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    is there enough charging system for me to get away with running heated grips?

    BD XL Pro headlight (40W), LED taillight (I can't imagine anyone runs the stock one).

    Full heated gear would be nice but I'm guessing that'd be pushing it a little far.
  11. jdubb75

    jdubb75 Vicarious Adventurer

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    The altenator puts out 210w. I'm sure you'd be fine.
  12. keener

    keener Speed changes you.

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    Can-am, it's metal and rated for similar injectors as our bikes. Google can-am filter Husaberg. I can't remember the part number.

    But keep in mind, running a fuel filter down stream of fuel presure regulator means lower pressure than intended (51 psi) behind the injector , resulting in leaner hotter mixture, specially as the filter gets old.
  13. totensiebush

    totensiebush re-tarded

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    [​IMG]

    yesterday was a pretty good dual sport ride. mostly forest service roads rather than real trails, but the 570 is on the big/heavy side for real trails - especially at my skill level. Some of them were in significantly worse shape than I expected for forest service roads.


    I noticed that my countershaft seal seems to be leaking some. My chain isn't too tight, so it isn't that. Here's hoping it's just a case of needing a new seal, it's a high mile/hour bike.
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  14. Baggi'tard

    Baggi'tard If I don't answer I'm ridin' or shootin' Supporter

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    This is what you want. It actually has a new spacer that helps cover the seal, and a new o-ring that's a little thicker for better seal too. Easy enough to replace.
    Counter Shaft Rep.Kit 4 Stroke, KTM part number 00050000941, about $24.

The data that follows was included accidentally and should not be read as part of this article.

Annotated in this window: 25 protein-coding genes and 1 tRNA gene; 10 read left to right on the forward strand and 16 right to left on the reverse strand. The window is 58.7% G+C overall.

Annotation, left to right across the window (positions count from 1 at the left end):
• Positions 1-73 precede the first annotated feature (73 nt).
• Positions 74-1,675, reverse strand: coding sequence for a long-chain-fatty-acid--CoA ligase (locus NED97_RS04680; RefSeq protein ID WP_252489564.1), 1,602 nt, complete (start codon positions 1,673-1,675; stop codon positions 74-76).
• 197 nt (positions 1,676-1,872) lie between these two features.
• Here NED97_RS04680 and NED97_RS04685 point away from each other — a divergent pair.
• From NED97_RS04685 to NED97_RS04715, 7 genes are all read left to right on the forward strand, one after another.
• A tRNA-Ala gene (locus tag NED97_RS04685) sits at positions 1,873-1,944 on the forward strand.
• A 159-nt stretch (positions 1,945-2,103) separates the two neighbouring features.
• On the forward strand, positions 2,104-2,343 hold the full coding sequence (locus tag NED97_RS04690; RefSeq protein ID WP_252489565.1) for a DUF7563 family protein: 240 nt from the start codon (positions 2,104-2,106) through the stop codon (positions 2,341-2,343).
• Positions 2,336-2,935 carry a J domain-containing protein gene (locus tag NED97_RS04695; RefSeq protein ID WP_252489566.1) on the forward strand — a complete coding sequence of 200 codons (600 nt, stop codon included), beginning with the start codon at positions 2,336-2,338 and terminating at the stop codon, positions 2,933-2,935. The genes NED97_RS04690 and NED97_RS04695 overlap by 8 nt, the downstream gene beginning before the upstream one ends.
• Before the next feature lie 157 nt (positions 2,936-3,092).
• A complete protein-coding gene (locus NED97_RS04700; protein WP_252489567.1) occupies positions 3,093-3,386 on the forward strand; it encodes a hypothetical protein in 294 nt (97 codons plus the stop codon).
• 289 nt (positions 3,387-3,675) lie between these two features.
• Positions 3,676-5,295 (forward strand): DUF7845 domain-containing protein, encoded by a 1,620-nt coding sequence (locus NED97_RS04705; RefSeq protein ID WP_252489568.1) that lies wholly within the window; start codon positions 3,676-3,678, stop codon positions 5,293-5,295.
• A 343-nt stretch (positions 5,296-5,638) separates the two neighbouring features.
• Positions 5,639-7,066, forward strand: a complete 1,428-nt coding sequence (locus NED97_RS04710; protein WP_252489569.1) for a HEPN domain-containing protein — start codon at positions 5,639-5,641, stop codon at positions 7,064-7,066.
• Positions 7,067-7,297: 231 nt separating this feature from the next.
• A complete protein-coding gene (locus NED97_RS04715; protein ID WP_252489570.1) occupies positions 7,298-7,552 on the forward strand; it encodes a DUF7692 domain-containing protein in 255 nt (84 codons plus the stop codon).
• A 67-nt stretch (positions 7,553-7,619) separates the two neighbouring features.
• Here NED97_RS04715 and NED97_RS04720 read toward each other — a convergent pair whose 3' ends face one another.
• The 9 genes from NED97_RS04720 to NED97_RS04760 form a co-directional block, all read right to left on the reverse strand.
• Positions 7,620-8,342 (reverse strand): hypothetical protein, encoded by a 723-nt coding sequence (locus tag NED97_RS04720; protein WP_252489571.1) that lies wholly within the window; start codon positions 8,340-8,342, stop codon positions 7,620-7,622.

15. totensiebush

    totensiebush re-tarded

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    I don't have any spray visible from the bolt, but I have an oil leak from that location visible on cases etc. It sure looks to be coming from countershaft rather than shifter.
  16. Baggi'tard

    Baggi'tard If I don't answer I'm ridin' or shootin' Supporter

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    99% you are right..
  17. totensiebush

    totensiebush re-tarded

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    Thanks. Ordered the kit, hope it does the trick. Should be able to get it on before I next have time to ride next weekend.

    As far as replacement goes, will oil dump out when I remove the seal etc? Trying to figure out if I can do it on the kickstand or whether I need to lean it over on it's side.
  18. jdubb75

    jdubb75 Vicarious Adventurer

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    A weak counter shaft washer has also been identified as the culprit of oil leaks in that area. The oem cs washer is a belleville spring of sorts and it seems to lose its...spring...after time. The Dirt Tricks washer is supposed to keep more pressure on the counter shaft sprocket to help prevent oil leaks from the cs seal.
  19. totensiebush

    totensiebush re-tarded

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    I'll start off just doing the kit, and using a new bolt and washer whenever I change the sprocket. I've heard of the DT washer cracking.
  20. jdubb75

    jdubb75 Vicarious Adventurer

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    I've read a few reports of them cracking also. I've changed my cs sprocket a few times so I picked one up to try...no cracks thus far.

    I just wanted to point out the potential for the cs washer to be a contributing factor with counter shaft oil leaks. Whether it's an oem washer or an aftermarket one it has to be able to apply pressure to the sprocket.